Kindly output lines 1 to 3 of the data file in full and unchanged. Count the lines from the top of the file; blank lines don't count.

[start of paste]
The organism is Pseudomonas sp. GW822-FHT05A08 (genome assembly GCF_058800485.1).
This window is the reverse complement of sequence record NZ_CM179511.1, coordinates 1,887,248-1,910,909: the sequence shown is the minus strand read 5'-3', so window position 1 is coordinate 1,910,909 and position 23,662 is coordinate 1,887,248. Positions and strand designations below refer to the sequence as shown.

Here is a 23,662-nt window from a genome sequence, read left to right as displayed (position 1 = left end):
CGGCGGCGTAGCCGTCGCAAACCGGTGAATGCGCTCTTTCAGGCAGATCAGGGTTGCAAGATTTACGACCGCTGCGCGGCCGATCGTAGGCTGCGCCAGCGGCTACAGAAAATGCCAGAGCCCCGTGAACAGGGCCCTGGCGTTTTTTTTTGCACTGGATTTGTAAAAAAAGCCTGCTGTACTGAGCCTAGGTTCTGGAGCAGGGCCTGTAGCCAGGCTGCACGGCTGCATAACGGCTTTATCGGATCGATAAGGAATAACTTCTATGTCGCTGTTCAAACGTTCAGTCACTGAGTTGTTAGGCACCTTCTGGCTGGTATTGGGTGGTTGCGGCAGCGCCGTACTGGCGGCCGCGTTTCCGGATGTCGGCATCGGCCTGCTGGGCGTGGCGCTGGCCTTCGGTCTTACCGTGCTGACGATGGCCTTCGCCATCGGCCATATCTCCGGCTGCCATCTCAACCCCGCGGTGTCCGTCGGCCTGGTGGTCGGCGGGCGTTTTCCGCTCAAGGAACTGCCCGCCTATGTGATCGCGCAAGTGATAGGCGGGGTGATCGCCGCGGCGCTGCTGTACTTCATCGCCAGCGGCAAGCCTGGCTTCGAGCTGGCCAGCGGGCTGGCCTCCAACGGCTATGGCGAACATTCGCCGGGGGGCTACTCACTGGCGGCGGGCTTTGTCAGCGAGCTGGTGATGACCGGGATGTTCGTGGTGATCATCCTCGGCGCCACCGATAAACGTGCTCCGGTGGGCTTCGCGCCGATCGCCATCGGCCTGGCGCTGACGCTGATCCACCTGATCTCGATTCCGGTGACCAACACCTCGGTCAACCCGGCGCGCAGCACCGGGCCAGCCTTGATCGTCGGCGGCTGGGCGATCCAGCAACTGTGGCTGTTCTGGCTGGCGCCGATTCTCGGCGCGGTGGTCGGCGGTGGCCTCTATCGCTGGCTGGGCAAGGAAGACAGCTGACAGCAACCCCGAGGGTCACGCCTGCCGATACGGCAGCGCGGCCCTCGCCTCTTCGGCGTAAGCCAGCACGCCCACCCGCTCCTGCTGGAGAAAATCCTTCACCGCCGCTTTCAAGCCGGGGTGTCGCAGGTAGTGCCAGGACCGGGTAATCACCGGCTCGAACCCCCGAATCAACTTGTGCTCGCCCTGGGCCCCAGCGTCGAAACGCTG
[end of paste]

The organism is Pseudomonas sp. GW822-FHT05A08 (genome assembly GCF_058800485.1).
This window is the reverse complement of sequence record NZ_CM179511.1, coordinates 1,887,248-1,910,909: the sequence shown is the minus strand read 5'-3', so window position 1 is coordinate 1,910,909 and position 23,662 is coordinate 1,887,248. Positions and strand designations below refer to the sequence as shown.

Here is a 23,662-nt window from a genome sequence, read left to right as displayed (position 1 = left end):